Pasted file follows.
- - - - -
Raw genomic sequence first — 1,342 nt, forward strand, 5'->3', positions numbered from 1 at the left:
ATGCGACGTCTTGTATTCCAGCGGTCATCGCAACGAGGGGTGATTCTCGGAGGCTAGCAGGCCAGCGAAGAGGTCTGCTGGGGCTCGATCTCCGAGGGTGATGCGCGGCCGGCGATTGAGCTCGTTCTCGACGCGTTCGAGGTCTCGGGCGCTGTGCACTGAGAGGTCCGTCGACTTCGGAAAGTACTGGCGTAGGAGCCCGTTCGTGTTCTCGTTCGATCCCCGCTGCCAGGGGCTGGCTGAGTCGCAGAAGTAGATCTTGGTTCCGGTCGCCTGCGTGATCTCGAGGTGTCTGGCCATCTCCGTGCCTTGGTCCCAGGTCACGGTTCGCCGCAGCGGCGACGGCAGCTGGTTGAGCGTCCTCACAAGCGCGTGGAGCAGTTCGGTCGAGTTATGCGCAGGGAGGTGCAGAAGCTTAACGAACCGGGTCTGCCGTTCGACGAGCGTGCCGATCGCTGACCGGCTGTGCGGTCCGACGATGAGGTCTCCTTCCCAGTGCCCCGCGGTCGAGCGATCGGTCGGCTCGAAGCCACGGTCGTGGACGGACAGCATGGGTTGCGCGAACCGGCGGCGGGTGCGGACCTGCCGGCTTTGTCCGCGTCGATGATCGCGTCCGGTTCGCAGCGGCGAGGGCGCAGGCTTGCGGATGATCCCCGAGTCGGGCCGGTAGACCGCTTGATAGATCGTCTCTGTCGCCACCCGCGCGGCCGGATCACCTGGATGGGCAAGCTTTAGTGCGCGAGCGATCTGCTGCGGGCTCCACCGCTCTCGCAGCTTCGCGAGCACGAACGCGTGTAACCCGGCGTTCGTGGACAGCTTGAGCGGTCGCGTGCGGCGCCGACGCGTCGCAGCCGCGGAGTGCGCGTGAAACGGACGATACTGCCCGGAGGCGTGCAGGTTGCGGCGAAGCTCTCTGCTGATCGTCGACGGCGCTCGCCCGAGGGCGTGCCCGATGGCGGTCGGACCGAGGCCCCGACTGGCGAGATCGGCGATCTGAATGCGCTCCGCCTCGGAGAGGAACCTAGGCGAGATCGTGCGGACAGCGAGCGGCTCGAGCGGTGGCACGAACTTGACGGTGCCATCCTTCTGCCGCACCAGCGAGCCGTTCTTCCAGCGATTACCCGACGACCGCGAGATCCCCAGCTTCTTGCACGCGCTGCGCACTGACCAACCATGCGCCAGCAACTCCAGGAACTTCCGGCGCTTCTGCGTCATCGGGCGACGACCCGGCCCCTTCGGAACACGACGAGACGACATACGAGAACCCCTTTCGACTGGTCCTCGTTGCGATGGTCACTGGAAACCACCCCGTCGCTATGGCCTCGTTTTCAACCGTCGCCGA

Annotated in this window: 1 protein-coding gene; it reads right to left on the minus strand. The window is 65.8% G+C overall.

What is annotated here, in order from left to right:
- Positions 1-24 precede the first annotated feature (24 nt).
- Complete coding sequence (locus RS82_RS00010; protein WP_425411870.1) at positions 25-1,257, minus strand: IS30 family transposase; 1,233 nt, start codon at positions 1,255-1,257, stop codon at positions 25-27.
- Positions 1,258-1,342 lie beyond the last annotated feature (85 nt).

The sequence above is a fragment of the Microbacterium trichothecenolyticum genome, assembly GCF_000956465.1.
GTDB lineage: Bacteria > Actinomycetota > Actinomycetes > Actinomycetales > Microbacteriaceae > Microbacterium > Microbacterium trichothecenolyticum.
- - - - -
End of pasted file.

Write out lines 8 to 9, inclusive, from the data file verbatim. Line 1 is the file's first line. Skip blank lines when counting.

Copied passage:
The sequence above is a fragment of the Microbacterium trichothecenolyticum genome, assembly GCF_000956465.1.
GTDB lineage: Bacteria > Actinomycetota > Actinomycetes > Actinomycetales > Microbacteriaceae > Microbacterium > Microbacterium trichothecenolyticum.